Vehicle crime crackdown in Argyll and Bute

A Police Scotland operation to crackdown on vehicle crime was launched last week in Edinburgh.
A Police Scotland operation to crackdown on vehicle crime was launched last week in Edinburgh.

A nationwide crackdown on vehicle crime called Operation Quarterlight is underway in Argyll and Bute.

Each week, since November 2014, 70 cars have, on average, been stolen across Scotland. In addition, each week more than 230 vehicles have either been broken into or had items stolen from them having been left insecure.

Farmers in Argyll and Bute are being targeted by opportunistic thieves who are stealing items such as quad bikes and trailers. This not only affects their livelihoods, but also their ability to travel around, especially during the winter months.

Since last April, six quad bikes have been stolen in the area, along with more than 2000 litres of red diesel.

Offenders in the area appear to be lifting items straight into trucks and vans, or managing to start and drive the stolen vehicles away. As a result, people living in rural communities are being encouraged to ensure their equipment and vehicles are kept in a secure location, for example, a locked shed, garage, or outbuilding when they are not being used. It is also important not to leave keys in the ignition of machinery and to keep them out of sight at home.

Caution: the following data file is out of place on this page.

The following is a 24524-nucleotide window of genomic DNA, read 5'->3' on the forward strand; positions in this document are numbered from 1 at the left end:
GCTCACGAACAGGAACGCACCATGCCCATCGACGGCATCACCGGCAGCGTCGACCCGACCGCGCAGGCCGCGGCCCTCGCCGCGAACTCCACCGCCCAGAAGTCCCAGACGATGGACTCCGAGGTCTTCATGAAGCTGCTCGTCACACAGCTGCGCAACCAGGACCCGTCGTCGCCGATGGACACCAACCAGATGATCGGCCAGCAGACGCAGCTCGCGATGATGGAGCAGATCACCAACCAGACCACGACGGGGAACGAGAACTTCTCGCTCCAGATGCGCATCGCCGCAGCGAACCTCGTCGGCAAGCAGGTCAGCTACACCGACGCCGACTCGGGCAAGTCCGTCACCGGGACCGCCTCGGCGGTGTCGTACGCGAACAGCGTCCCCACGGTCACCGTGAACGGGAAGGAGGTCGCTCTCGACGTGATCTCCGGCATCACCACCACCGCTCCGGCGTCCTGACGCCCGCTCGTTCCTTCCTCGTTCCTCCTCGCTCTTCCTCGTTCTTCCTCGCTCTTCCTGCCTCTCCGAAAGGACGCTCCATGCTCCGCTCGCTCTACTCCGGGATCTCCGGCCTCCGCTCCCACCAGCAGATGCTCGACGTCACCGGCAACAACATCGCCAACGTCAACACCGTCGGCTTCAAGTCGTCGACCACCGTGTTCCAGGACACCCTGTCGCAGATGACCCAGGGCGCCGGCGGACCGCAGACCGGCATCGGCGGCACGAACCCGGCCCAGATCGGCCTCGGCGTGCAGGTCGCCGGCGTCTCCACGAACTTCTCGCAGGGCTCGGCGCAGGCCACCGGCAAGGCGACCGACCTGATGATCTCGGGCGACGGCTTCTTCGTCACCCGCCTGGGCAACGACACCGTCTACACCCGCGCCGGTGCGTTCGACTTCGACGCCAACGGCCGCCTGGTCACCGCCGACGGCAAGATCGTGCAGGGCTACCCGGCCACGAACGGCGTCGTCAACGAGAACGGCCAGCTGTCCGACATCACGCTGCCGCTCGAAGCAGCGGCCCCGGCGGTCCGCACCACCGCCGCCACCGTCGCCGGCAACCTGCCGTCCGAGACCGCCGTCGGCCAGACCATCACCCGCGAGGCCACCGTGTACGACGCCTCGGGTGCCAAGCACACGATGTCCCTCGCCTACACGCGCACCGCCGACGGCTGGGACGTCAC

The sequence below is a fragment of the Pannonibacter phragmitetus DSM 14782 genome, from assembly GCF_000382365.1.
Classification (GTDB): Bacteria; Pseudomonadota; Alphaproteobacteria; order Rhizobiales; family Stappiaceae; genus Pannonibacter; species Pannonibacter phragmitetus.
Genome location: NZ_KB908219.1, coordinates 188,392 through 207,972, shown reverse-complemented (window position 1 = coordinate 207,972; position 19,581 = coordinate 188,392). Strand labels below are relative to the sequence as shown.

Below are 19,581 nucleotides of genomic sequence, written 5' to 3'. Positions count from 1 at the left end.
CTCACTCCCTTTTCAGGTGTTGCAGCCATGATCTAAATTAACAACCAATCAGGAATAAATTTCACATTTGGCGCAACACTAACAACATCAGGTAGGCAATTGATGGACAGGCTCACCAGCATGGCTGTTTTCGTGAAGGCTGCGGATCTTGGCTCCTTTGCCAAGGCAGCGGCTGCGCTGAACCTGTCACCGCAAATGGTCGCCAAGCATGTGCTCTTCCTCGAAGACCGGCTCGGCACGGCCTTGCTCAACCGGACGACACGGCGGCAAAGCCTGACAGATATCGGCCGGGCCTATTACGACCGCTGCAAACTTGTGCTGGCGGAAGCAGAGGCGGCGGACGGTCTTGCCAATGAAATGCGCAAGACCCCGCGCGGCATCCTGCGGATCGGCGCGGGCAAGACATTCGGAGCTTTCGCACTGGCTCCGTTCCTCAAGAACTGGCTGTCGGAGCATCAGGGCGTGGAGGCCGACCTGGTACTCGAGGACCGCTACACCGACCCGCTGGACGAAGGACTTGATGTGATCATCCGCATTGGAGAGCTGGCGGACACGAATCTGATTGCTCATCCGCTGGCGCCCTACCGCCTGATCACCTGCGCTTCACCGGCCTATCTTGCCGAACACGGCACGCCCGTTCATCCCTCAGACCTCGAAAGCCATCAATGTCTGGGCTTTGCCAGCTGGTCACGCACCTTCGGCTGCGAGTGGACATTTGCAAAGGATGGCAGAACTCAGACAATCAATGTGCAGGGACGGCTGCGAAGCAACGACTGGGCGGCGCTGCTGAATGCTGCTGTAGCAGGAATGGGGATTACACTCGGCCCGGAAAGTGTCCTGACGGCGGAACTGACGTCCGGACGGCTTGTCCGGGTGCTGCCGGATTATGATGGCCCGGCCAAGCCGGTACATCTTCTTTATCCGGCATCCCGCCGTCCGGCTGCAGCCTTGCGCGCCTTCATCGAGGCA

Police Scotland’s South Argyll Area Commander Chief Inspector, Gary Stitt, said: “Theft of items such as quad bikes are devastating for people living in rural communities. For many, these vehicles are not only used for work purposes, but for day-to-day travel along difficult tracks, which are often impassable in any other vehicle during the winter months.

“More and more, offenders are also stealing red diesel from vehicles and fuel from tanks in and around farmers’ yards.

“I would urge people in rural areas not to invite crime into their property – make life difficult for criminals and protect the items you’ve worked hard for. By changing habits, and working in partnership, vehicle crime can be prevented.”

Lucy Sumsion, NFU Scotland Regional Manager for Argyll and the Islands, said: “NFUS is working with Police Scotland on an ongoing basis. NFUS members are often the victims of rural vehicle crime, so it is very encouraging that Police Scotland is making this a priority issue. NFUS looks forward to working with Police Scotland on rural crime issues.”